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Posted December 24, 2003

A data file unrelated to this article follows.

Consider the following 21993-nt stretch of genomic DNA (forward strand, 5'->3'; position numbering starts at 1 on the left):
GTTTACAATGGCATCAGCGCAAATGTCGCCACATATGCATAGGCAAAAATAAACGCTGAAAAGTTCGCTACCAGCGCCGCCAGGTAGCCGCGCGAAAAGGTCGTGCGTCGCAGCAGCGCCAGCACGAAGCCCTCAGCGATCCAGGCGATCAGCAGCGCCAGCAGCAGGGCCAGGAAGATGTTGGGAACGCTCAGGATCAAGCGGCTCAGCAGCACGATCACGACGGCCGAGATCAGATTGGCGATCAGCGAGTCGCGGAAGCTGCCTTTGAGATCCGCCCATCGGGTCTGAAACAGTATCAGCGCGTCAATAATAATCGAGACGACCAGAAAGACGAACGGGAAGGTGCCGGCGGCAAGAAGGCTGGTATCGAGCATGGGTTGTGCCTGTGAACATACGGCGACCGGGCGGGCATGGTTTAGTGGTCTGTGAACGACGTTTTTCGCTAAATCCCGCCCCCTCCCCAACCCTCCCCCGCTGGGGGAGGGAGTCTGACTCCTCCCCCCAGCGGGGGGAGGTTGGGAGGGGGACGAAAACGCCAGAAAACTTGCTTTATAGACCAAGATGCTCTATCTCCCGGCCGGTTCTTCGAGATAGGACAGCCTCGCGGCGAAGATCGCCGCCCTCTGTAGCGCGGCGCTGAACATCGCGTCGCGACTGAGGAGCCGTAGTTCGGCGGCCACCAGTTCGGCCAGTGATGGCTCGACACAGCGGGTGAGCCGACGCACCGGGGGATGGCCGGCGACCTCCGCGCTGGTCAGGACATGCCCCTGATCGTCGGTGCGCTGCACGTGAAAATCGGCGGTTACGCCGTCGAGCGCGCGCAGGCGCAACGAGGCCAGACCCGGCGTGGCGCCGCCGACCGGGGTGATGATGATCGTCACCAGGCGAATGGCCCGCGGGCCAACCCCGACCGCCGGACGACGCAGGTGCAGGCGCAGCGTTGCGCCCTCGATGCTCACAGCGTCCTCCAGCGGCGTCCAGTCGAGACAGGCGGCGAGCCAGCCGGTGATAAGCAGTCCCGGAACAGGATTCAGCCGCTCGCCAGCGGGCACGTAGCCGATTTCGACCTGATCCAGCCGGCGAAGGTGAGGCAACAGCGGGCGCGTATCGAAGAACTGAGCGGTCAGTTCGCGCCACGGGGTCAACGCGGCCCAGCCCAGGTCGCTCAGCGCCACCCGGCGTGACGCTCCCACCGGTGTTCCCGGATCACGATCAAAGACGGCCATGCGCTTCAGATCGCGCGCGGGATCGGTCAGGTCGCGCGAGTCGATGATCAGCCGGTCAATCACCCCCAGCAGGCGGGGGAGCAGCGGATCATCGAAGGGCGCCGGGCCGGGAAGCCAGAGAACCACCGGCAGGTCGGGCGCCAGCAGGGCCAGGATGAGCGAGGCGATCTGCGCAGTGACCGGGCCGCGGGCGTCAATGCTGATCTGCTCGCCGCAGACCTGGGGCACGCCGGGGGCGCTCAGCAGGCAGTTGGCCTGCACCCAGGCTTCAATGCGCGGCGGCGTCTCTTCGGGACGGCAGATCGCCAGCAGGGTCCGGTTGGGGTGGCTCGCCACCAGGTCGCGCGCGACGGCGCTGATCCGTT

Set in nineteenth-century London, Strange Case of Dr. Jekyll and Mr. Hyde by Robert Louis Stevenson is a fiction novel portraying the dual nature of man. English lawyer Mr. Utterson investigates the enigmatic case of murderer Edward Hyde, companion to and sole heir of Dr. Henry Jekyll, a renowned scientist known in all England for his benevolent character. Utterson's dogged search leads him to the shocking and horrifying truth, revealing the coexistence of good and evil in man's soul. Strange Case of Dr. Jekyll and Mr. Hyde delves deeply into human duplicity, powerfully depicting Jekyll's belief that 'man is not truly one, but truly two.' This story illustrates how every person's soul is a commingling of good and evil, which are continually struggling for supremacy. Of the two, one will predominate depending on a person's choices and actions, eventually shaping his nature. This thought-provoking classic requires thorough reading and analysis in order to fully absorb and appreciate its profound theme. Although Stevenson's expression may be quite challenging for some young adults, Strange Case of Dr. Jekyll and Mr. Hyde is worth struggling through, for it will instill in the reader a deeper understanding of true human nature.Was this review helpful? Yes NoThank you for your feedback. Report this reviewThank you, this review has been flagged.